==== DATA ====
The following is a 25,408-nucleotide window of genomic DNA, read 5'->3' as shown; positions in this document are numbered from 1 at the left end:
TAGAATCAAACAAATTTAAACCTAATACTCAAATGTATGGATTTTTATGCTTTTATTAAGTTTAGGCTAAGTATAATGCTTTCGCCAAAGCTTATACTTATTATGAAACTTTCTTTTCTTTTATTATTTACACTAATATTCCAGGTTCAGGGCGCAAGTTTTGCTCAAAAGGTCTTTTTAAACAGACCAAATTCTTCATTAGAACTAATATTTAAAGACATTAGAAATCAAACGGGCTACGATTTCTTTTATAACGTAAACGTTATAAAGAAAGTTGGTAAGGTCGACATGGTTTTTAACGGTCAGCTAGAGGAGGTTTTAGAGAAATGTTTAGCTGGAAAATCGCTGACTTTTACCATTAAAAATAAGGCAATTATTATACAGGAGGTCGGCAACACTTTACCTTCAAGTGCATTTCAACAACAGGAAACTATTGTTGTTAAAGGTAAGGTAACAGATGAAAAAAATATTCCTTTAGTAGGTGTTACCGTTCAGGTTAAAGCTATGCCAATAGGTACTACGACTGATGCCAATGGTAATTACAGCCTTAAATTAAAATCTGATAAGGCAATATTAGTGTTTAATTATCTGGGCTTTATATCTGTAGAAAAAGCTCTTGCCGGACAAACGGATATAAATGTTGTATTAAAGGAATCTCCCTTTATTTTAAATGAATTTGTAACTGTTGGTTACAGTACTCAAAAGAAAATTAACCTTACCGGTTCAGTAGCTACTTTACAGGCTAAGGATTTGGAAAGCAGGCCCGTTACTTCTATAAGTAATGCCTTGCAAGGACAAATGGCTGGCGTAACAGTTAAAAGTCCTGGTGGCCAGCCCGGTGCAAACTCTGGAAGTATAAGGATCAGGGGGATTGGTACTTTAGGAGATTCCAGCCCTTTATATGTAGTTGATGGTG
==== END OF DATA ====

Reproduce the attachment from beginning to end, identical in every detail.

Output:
The following is a 25,408-nucleotide window of genomic DNA, read 5'->3' as shown; positions in this document are numbered from 1 at the left end:
TAGAATCAAACAAATTTAAACCTAATACTCAAATGTATGGATTTTTATGCTTTTATTAAGTTTAGGCTAAGTATAATGCTTTCGCCAAAGCTTATACTTATTATGAAACTTTCTTTTCTTTTATTATTTACACTAATATTCCAGGTTCAGGGCGCAAGTTTTGCTCAAAAGGTCTTTTTAAACAGACCAAATTCTTCATTAGAACTAATATTTAAAGACATTAGAAATCAAACGGGCTACGATTTCTTTTATAACGTAAACGTTATAAAGAAAGTTGGTAAGGTCGACATGGTTTTTAACGGTCAGCTAGAGGAGGTTTTAGAGAAATGTTTAGCTGGAAAATCGCTGACTTTTACCATTAAAAATAAGGCAATTATTATACAGGAGGTCGGCAACACTTTACCTTCAAGTGCATTTCAACAACAGGAAACTATTGTTGTTAAAGGTAAGGTAACAGATGAAAAAAATATTCCTTTAGTAGGTGTTACCGTTCAGGTTAAAGCTATGCCAATAGGTACTACGACTGATGCCAATGGTAATTACAGCCTTAAATTAAAATCTGATAAGGCAATATTAGTGTTTAATTATCTGGGCTTTATATCTGTAGAAAAAGCTCTTGCCGGACAAACGGATATAAATGTTGTATTAAAGGAATCTCCCTTTATTTTAAATGAATTTGTAACTGTTGGTTACAGTACTCAAAAGAAAATTAACCTTACCGGTTCAGTAGCTACTTTACAGGCTAAGGATTTGGAAAGCAGGCCCGTTACTTCTATAAGTAATGCCTTGCAAGGACAAATGGCTGGCGTAACAGTTAAAAGTCCTGGTGGCCAGCCCGGTGCAAACTCTGGAAGTATAAGGATCAGGGGGATTGGTACTTTAGGAGATTCCAGCCCTTTATATGTAGTTGATGGTG